I had interfaced the waistband in anticipation of needing the extra structure to be able to add button holes to jersey. But with my cutting and replacing the waistband I lost that bit. I’m not sure what difference it would have made anyway, but certainly as the top stood, my machine just wouldn’t sew a buttonhole. The buttonhole foot just jammed on the material and sewed madly in the same place or if I pulled it taut to help move it along the fabric stretched out so the buttonhole was crazy long and not the right size. Nor would it turn at the top to complete the second side of the button hole either.

Here is the practice run I did on some scraps. Oh yes, I tried stabilizing with silk organza squares. Didn’t work.

Double sigh. So I just cut a button hole straight through the fabric at the corner, then hand sewed round the edges and sewed on the buttons.

Finished, you think? Technically yes. But between cutting off the neckband, the corner bodging, the buttonhole dramas, and possibly just that the top needs the ties to pull it tight, the top was just too big around the waist. It hung and flapped, not at all how I wanted it. You can kind of see it in these photos but trust me, it was far more obvious in real life.

I finally had to accept that this top just wasn’t going to happen. Pretty disappointing. But all a good learning curve I suppose! And as a silver lining at least I didn’t do this on my beautiful merino fabric!

I worked out a way to sort of salvage it, by tying the two side pieces together in the middle, trimming and stitching them and effectively turning it into a very cropped, pull on, bolero type top to go over a dress or vest top. Not sure how much use it will get, but at least I ended up with something after all that struggle!

Hmmm, do you know, I think I actually quite like it…

Make Nine

I have seen this sewing blogger event mentioned on lots of blogs since I have started sewing (along with Me Made May, which I fully intend on diving into in May!). And now that a new year is underway, I’ve put together my own Make Nine.

In fact, I’ve actually planned a lot more than nine. But more on that in another post!

For now, I’ve managed to narrow it down to the top nine that reflect the items I want to be able to make by end of this year, as well as being part of my wardrobe coordination plan.

I could have done Make 20 I think, but here is my funky little grid of pleasurable anticipation and planning, aka Make Nine:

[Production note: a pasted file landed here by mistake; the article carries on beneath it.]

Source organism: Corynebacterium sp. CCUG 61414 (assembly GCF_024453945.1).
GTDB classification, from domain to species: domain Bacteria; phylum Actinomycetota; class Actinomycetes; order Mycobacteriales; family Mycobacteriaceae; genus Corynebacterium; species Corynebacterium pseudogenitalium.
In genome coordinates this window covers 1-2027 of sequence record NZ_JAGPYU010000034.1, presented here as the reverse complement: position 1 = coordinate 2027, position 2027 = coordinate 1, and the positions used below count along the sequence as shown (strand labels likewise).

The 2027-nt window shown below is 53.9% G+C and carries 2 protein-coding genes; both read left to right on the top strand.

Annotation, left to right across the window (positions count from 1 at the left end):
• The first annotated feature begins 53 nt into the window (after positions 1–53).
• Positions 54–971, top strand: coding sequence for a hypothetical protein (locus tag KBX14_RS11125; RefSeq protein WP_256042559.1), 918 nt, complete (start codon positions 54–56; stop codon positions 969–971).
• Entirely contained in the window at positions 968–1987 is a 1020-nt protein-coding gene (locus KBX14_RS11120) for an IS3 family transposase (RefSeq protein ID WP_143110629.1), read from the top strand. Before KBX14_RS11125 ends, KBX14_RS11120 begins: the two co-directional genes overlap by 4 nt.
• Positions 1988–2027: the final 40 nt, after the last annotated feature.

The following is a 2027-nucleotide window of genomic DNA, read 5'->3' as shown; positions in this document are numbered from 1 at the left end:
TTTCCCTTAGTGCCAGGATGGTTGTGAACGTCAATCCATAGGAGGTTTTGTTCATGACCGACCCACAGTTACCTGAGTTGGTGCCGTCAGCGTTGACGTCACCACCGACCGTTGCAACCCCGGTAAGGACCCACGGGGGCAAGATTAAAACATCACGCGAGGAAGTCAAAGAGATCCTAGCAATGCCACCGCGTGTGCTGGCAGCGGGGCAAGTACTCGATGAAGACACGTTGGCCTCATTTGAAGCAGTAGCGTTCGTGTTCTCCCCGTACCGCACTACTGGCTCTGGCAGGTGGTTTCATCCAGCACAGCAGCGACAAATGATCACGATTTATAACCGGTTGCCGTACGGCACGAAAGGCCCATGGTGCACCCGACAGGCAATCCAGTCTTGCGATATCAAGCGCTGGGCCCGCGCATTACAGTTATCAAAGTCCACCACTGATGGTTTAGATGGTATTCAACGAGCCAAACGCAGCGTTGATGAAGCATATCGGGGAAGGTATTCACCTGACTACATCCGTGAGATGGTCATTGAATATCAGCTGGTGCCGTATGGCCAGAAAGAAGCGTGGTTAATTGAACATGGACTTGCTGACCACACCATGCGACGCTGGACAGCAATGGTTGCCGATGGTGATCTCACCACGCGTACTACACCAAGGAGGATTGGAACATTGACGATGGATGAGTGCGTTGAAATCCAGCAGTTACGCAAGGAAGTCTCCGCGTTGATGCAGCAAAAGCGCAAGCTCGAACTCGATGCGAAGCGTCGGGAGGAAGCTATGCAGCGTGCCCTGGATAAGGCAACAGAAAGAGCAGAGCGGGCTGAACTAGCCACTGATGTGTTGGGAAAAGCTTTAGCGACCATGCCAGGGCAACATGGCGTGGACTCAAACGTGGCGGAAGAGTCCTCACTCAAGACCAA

• Top row L to R – Sew Over It Ultimate Trousers (I am going to attend the workshop for these in Clapham); True Bias Ogden Cami; Sewaholic Thurlow shorts
  • Middle row L to R – Papercut Patterns Coppelia cropped cardy; Papercut Patterns Bellatrix Blazer: New Look 6344
  • Bottom row L to R – New Look 6390 (the cropped jacket and view C); By Hand London Rumana coat; Closet Case Patterns Ginger jeans

The Rumana coat will be the last make I’m sure, both due to it’s complexity and high skill level, but also as I won’t have the skills to make it for the present winter, so it will then need to wait till nearer next winter.

Once I have done the Ultimate Trousers course in Clapham, I then plan to tackle the Ginger jeans and Thurlow shorts. The summery tops will also be in a couple of months, so that they will be the right size for me at the point in the year I will actually be wearing them.

The Coppelia I have already made a wearable toile for, with a second one already cut and partly made. So I guess I could technically claim I’ve already ticked off one make! I’ll wait till I do the proper one for that though. But I do feel like I am underway anyway!

That leaves two patterns for the choice of what to tackle next after the Coppelia – the New Look 6390 or the Bellatrix. The New Look cropped jacket looks to be a simpler construction so I will start with that and hopefully it will teach me a few things that will be useful for the Bellatrix after that.

I have some cheap, dark (very dark, it transpires) navy poly jacquard ready for the toile of the New Look cropped jacket, so I may even get a chance to start that next week. Or possibly this week. Mind you, it is half term so clearly I would be mad to think I can get much sewing done this week…

My sewing records


I am starting this blog as a private online journal sort of thing, to keep a record of what I sew.

I started sewing in June 2017 and have made about 30 garments (I think!) since then. I have fallen in love with sewing completely and take so much pleasure and satisfaction in seeing how much more I can do now than when I started.  I love wearing my ‘me made’ clothes!  And I want to keep learning and improving 👗👙👖👚

I am going to add photos of all the things I have made so far and then keep adding as I make each new item.

This is photo is the first thing I made, a scarf, from the first Tilly and the Buttons online beginner class I took. I finished it on 13 June 2017.  Whilst I don’t wear it much, as the stiffer / structured 60s head scarf style of it isn’t really my sort of look, it is the first thing I made and hence still special.